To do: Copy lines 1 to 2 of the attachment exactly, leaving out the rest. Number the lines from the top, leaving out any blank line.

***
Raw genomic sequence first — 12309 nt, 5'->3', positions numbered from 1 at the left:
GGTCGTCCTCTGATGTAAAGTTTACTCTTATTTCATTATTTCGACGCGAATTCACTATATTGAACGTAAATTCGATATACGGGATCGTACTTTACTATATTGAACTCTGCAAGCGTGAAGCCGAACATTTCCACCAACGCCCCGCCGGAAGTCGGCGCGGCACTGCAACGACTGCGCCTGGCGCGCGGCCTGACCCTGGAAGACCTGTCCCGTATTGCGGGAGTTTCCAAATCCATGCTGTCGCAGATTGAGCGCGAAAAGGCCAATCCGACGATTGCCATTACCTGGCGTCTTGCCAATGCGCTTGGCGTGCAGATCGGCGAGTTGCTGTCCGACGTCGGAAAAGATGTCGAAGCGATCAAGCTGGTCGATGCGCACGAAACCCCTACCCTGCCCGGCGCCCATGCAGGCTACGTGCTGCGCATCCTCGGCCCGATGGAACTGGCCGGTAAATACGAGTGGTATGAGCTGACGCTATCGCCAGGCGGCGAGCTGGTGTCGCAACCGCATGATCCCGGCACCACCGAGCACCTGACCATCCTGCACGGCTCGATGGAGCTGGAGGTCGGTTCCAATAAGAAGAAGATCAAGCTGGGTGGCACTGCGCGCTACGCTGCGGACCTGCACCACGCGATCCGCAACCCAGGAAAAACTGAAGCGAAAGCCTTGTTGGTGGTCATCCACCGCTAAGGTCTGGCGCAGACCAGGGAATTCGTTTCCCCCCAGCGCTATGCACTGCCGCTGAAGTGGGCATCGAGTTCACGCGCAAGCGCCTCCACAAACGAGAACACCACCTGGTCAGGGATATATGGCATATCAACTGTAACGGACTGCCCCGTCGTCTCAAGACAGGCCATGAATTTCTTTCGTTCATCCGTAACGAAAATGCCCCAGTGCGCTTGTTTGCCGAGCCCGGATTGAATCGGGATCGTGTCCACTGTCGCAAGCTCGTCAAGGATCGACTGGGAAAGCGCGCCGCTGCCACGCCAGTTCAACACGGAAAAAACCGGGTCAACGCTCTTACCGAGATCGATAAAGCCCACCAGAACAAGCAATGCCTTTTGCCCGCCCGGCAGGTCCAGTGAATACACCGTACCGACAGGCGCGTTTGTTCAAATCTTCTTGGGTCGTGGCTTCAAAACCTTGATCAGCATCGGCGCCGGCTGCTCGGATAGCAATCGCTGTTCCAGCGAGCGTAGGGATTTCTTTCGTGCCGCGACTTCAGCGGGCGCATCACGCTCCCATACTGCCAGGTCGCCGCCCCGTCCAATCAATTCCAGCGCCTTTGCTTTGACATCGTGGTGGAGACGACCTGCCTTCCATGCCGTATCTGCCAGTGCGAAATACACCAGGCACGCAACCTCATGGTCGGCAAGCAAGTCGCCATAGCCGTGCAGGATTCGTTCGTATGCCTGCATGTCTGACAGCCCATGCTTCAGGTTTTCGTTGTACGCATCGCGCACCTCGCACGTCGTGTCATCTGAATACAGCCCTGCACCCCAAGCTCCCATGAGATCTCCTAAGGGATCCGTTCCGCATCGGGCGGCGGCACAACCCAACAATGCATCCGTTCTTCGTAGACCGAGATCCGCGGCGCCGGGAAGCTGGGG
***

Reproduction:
Raw genomic sequence first — 12309 nt, 5'->3', positions numbered from 1 at the left:
GGTCGTCCTCTGATGTAAAGTTTACTCTTATTTCATTATTTCGACGCGAATTCACTATATTGAACGTAAATTCGATATACGGGATCGTACTTTACTATATTGAACTCTGCAAGCGTGAAGCCGAACATTTCCACCAACGCCCCGCCGGAAGTCGGCGCGGCACTGCAACGACTGCGCCTGGCGCGCGGCCTGACCCTGGAAGACCTGTCCCGTATTGCGGGAGTTTCCAAATCCATGCTGTCGCAGATTGAGCGCGAAAAGGCCAATCCGACGATTGCCATTACCTGGCGTCTTGCCAATGCGCTTGGCGTGCAGATCGGCGAGTTGCTGTCCGACGTCGGAAAAGATGTCGAAGCGATCAAGCTGGTCGATGCGCACGAAACCCCTACCCTGCCCGGCGCCCATGCAGGCTACGTGCTGCGCATCCTCGGCCCGATGGAACTGGCCGGTAAATACGAGTGGTATGAGCTGACGCTATCGCCAGGCGGCGAGCTGGTGTCGCAACCGCATGATCCCGGCACCACCGAGCACCTGACCATCCTGCACGGCTCGATGGAGCTGGAGGTCGGTTCCAATAAGAAGAAGATCAAGCTGGGTGGCACTGCGCGCTACGCTGCGGACCTGCACCACGCGATCCGCAACCCAGGAAAAACTGAAGCGAAAGCCTTGTTGGTGGTCATCCACCGCTAAGGTCTGGCGCAGACCAGGGAATTCGTTTCCCCCCAGCGCTATGCACTGCCGCTGAAGTGGGCATCGAGTTCACGCGCAAGCGCCTCCACAAACGAGAACACCACCTGGTCAGGGATATATGGCATATCAACTGTAACGGACTGCCCCGTCGTCTCAAGACAGGCCATGAATTTCTTTCGTTCATCCGTAACGAAAATGCCCCAGTGCGCTTGTTTGCCGAGCCCGGATTGAATCGGGATCGTGTCCACTGTCGCAAGCTCGTCAAGGATCGACTGGGAAAGCGCGCCGCTGCCACGCCAGTTCAACACGGAAAAAACCGGGTCAACGCTCTTACCGAGATCGATAAAGCCCACCAGAACAAGCAATGCCTTTTGCCCGCCCGGCAGGTCCAGTGAATACACCGTACCGACAGGCGCGTTTGTTCAAATCTTCTTGGGTCGTGGCTTCAAAACCTTGATCAGCATCGGCGCCGGCTGCTCGGATAGCAATCGCTGTTCCAGCGAGCGTAGGGATTTCTTTCGTGCCGCGACTTCAGCGGGCGCATCACGCTCCCATACTGCCAGGTCGCCGCCCCGTCCAATCAATTCCAGCGCCTTTGCTTTGACATCGTGGTGGAGACGACCTGCCTTCCATGCCGTATCTGCCAGTGCGAAATACACCAGGCACGCAACCTCATGGTCGGCAAGCAAGTCGCCATAGCCGTGCAGGATTCGTTCGTATGCCTGCATGTCTGACAGCCCATGCTTCAGGTTTTCGTTGTACGCATCGCGCACCTCGCACGTCGTGTCATCTGAATACAGCCCTGCACCCCAAGCTCCCATGAGATCTCCTAAGGGATCCGTTCCGCATCGGGCGGCGGCACAACCCAACAATGCATCCGTTCTTCGTAGACCGAGATCCGCGGCGCCGGGAAGCTGGGG